RE: The inevitability of death, or the death of inevitability?

From: Ben Goertzel (
Date: Sat Dec 29 2001 - 19:08:55 MST

Well, of course human communication in formal languages could only be
suggested (by me) as a joke.... Yes, of course, ambiguity allows very
compact communication within a group where there is ample tacit

As for the semantic web, I think it's a fine idea, but I think that, when it
takes off, the semantic
markup is going to mainly be inserted by (initially primitive) AI's, not by

AI's that are costly to operate can read a Web page once and insert semantic

Then, much dumber and cheaper computer programs can interpret the semantic
markups for
the reader... doing a little contextual thinking...

For instance, an AI reading a commercial website can automatically create a
database of price information. A dumber shopping bot can then consult this
database, telling the user if the prices on a given product are sufficiently
cheap for his
budget or not.

This way, the semantic web can work. But I agree, it's not likely to work
if it requires
humans to enter a lot of knowledge in formal languages.

I have supervised a number of educated humans entering knowledge in a formal
(KNOW, a form of higher-order probabilistic term logic used to feed
knowledge into Webmind
sometimes), and I'm well aware of how hard this is even for very smart, very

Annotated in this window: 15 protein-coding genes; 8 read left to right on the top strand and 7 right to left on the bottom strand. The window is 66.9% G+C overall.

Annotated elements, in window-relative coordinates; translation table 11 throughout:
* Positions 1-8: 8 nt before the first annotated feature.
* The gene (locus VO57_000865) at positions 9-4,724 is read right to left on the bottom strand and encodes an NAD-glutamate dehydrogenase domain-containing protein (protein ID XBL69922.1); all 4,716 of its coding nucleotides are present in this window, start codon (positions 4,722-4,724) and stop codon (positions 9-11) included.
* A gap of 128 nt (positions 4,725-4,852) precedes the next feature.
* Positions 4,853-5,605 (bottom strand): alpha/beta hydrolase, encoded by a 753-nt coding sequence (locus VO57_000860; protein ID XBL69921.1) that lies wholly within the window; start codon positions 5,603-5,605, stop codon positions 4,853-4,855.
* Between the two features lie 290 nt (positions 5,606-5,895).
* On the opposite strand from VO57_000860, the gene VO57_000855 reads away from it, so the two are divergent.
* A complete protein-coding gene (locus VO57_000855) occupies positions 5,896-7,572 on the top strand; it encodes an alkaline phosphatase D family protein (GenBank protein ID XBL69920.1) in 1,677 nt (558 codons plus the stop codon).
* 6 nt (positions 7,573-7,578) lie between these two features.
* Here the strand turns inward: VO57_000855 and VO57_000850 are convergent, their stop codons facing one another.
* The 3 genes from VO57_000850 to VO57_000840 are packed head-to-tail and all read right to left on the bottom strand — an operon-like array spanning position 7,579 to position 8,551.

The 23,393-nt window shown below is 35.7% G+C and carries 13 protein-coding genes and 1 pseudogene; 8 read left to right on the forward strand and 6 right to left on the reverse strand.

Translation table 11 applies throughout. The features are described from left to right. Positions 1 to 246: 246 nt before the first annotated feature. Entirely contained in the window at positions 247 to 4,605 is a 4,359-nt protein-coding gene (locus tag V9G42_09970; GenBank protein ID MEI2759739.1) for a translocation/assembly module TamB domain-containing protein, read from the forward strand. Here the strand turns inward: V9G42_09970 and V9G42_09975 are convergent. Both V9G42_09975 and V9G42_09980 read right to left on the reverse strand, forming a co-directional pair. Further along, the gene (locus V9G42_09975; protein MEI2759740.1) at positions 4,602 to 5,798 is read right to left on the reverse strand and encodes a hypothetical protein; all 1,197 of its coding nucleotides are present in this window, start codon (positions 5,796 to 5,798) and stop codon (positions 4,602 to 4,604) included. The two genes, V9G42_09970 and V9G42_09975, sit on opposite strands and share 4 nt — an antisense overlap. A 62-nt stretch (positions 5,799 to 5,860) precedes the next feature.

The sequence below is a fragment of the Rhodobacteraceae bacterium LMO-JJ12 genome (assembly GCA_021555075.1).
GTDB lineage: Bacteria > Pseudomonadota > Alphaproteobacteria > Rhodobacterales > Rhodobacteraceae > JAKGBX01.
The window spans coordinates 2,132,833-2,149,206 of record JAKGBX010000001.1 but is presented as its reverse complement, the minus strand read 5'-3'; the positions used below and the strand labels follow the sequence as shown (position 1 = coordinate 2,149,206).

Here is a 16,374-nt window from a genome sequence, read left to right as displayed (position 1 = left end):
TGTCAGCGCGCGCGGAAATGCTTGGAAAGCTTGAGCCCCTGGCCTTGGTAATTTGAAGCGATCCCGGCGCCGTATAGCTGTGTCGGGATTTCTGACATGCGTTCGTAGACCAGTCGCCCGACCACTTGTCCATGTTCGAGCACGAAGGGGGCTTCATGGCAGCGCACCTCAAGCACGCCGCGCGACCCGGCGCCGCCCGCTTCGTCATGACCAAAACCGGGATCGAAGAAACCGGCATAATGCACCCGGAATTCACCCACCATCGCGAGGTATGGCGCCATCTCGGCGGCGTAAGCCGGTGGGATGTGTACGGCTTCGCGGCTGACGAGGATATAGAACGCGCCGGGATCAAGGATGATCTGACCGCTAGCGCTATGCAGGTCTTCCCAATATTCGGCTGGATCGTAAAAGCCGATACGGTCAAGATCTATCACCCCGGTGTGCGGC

-- Ben

> Ben Goertzel wrote:
> > Perhaps we should commence communicating only in higher-order
> probabilistic
> > term logic. I think this would work better than XML, which was
> previously proposed
> > on this or the extropians list as a future means of human
> communication ;-)
> Careful... language is ambiguous for a reason: that ambiguity
> yields flexibility. IMO, "the semantic Web" --- i.e., explicit
> encoding of all sorts of knowledge explicitly as XML metadata
> embedded in the Web's hypertext --- is a terrible, unworkable idea.
> We need better tools for extracting "messy" semantics from ambiguous
> languages. So yes, I agree with you: probabilistic logics over
> ambiguous, unstructured data are better tools for exchanging
> *knowledge* than graph structures connecting explicit, structured
> data.
> jb

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